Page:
Electric Vehicles: Pros and Cons
In 2018, almost 75% of global CO2 emissions from transport came from road transport which is a huge proportion. Transportation is a huge expense, and with the rising costs of fuel and people’s awareness of their environmental impact, sales of electric vehicles have been on the rise. There are many reasons why the switch to an electric vehicle is becoming more popular but the fact that they are a much more sustainable option is a key factor.
How do electric vehicles differ to traditional cars?
Traditional cars use petrol and diesel as a form of fuel, whereas electric cars run off electricity therefore do not cause pollution. The assembly and manufacturing process for both is the same however electric vehicles tend to generate more carbon emissions due to their batteries being made from elements such as lithium, cobalt or nickel which require mining. When it comes to exterior looks, electric vehicles may look more modern but overall look exactly the same as a traditional fuel car.
Advantages of electric cars
- They are energy efficient – electric vehicles are much more efficient than conventional fuel powered cars and use a much higher percent of energy towards vehicle movement. Even the most efficient fuel engines only utilise up to 30% of energy whereas electric motors can be up to 77% efficient.
- Lower ongoing costs – recharging an electric car is much cheaper in the long run than buying fuel. Additionally, the cost of electricity is much more stable than the cost of fuel, meaning it’s a more predictable and budget friendly option.
- Reduce your carbon footprint – an electric car has no tailpipe and emits no CO2 or other greenhouse gases, making them much more environmentally friendly. Charging cars with renewable energy would mean that no carbon is emitted at any point during the use of your vehicle. You can even generate your own electricity to charge your car, investing in solar panels can offer a strong return on investment whether its on your house or car.
- Low maintenance – because electric vehicles don’t have as many components as traditional cars, they require less maintenance, which costs less, and tend to last longer due to less wear and tear.
- High quality performance – as electric vehicles have no exhaust system, they tend to operate much more quietly and smoothly, leading to less noise pollution and a more pleasant experience in the car.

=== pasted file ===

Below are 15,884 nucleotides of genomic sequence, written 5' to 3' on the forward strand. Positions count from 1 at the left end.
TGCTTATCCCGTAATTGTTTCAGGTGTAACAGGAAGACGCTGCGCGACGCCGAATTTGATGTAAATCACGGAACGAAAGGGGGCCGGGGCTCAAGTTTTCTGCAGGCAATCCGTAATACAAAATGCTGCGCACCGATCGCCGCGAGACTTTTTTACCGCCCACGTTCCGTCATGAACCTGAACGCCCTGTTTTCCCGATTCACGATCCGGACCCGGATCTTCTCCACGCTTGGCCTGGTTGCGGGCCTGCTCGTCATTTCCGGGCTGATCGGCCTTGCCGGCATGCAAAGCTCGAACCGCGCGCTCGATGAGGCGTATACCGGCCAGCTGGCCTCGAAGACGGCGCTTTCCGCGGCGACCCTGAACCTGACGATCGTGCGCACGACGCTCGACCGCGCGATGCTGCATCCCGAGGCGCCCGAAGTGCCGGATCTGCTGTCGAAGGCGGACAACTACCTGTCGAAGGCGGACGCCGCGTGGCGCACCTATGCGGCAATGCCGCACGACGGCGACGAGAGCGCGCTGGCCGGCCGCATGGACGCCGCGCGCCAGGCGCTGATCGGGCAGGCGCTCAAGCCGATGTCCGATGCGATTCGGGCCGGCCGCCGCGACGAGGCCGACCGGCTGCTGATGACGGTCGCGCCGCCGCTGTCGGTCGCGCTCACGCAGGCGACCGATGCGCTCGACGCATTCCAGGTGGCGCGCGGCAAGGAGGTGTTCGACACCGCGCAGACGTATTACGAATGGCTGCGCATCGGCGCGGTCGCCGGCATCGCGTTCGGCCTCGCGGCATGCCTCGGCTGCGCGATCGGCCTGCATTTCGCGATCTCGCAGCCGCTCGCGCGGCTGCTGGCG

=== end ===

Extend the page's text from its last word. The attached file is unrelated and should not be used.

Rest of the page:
- Convenient – more charging stations are being installed across the country and drivers also have the option of at home charging.
Disadvantages of electric vehicles
- High initial costs – purchasing an electric vehicle is typically much more expensive than a traditional car even though the cost can be offset by fuel savings and tax credit in the future.
- Limited driving range – the driving range of a fuel powered car is much longer than that of an electric car. At most it is around 300 miles per charge, which can be problematic for longer journeys.
- Charging takes a long time – whilst refuelling takes about five minutes, charging an electric car can take 8 hours from empty to full and whilst most people simply top up, this can also take around 30 minutes.
- Finding a charging point – although there has been an increase in charging points, finding one can still be challenging in certain areas.
- Replacing battery packs is expensive – although little maintenance is required, the battery pack will need replacing at some point in its lifetime (10-20 years), which can come at a significant cost.
Whether an electric vehicle is the right option for you is down to your own personal preferences, driving needs and use. With electric cars becoming more popular and more companies committing to developing electric and hybrid vehicles, electric cars will be the norm in the not-so-distant future. They contribute to reducing global emissions and with constant advances in technology, newer, greener options will be developed, helping us conserve the planet.